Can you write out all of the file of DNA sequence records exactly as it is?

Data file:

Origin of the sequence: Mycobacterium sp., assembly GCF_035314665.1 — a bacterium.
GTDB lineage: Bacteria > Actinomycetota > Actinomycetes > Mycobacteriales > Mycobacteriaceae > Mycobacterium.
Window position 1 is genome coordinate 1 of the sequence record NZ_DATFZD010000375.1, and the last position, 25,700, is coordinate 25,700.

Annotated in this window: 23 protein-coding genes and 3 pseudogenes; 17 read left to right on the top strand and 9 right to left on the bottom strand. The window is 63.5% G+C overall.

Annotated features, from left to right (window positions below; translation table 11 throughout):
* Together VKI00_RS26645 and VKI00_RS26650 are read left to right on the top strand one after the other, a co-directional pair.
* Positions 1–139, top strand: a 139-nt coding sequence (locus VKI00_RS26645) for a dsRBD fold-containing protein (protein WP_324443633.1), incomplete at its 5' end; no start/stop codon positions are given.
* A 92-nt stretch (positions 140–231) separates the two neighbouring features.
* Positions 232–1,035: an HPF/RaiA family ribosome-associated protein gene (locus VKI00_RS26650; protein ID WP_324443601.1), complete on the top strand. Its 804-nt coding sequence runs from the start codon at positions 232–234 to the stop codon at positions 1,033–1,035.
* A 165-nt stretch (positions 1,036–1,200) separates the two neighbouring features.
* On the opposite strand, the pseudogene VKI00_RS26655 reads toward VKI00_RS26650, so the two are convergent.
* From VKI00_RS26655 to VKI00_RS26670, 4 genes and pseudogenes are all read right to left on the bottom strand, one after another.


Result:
Origin of the sequence: Mycobacterium sp., assembly GCF_035314665.1 — a bacterium.
GTDB lineage: Bacteria > Actinomycetota > Actinomycetes > Mycobacteriales > Mycobacteriaceae > Mycobacterium.
Window position 1 is genome coordinate 1 of the sequence record NZ_DATFZD010000375.1, and the last position, 25,700, is coordinate 25,700.

Annotated in this window: 23 protein-coding genes and 3 pseudogenes; 17 read left to right on the top strand and 9 right to left on the bottom strand. The window is 63.5% G+C overall.

Annotated features, from left to right (window positions below; translation table 11 throughout):
* Together VKI00_RS26645 and VKI00_RS26650 are read left to right on the top strand one after the other, a co-directional pair.
* Positions 1–139, top strand: a 139-nt coding sequence (locus VKI00_RS26645) for a dsRBD fold-containing protein (protein WP_324443633.1), incomplete at its 5' end; no start/stop codon positions are given.
* A 92-nt stretch (positions 140–231) separates the two neighbouring features.
* Positions 232–1,035: an HPF/RaiA family ribosome-associated protein gene (locus VKI00_RS26650; protein ID WP_324443601.1), complete on the top strand. Its 804-nt coding sequence runs from the start codon at positions 232–234 to the stop codon at positions 1,033–1,035.
* A 165-nt stretch (positions 1,036–1,200) separates the two neighbouring features.
* On the opposite strand, the pseudogene VKI00_RS26655 reads toward VKI00_RS26650, so the two are convergent.
* From VKI00_RS26655 to VKI00_RS26670, 4 genes and pseudogenes are all read right to left on the bottom strand, one after another.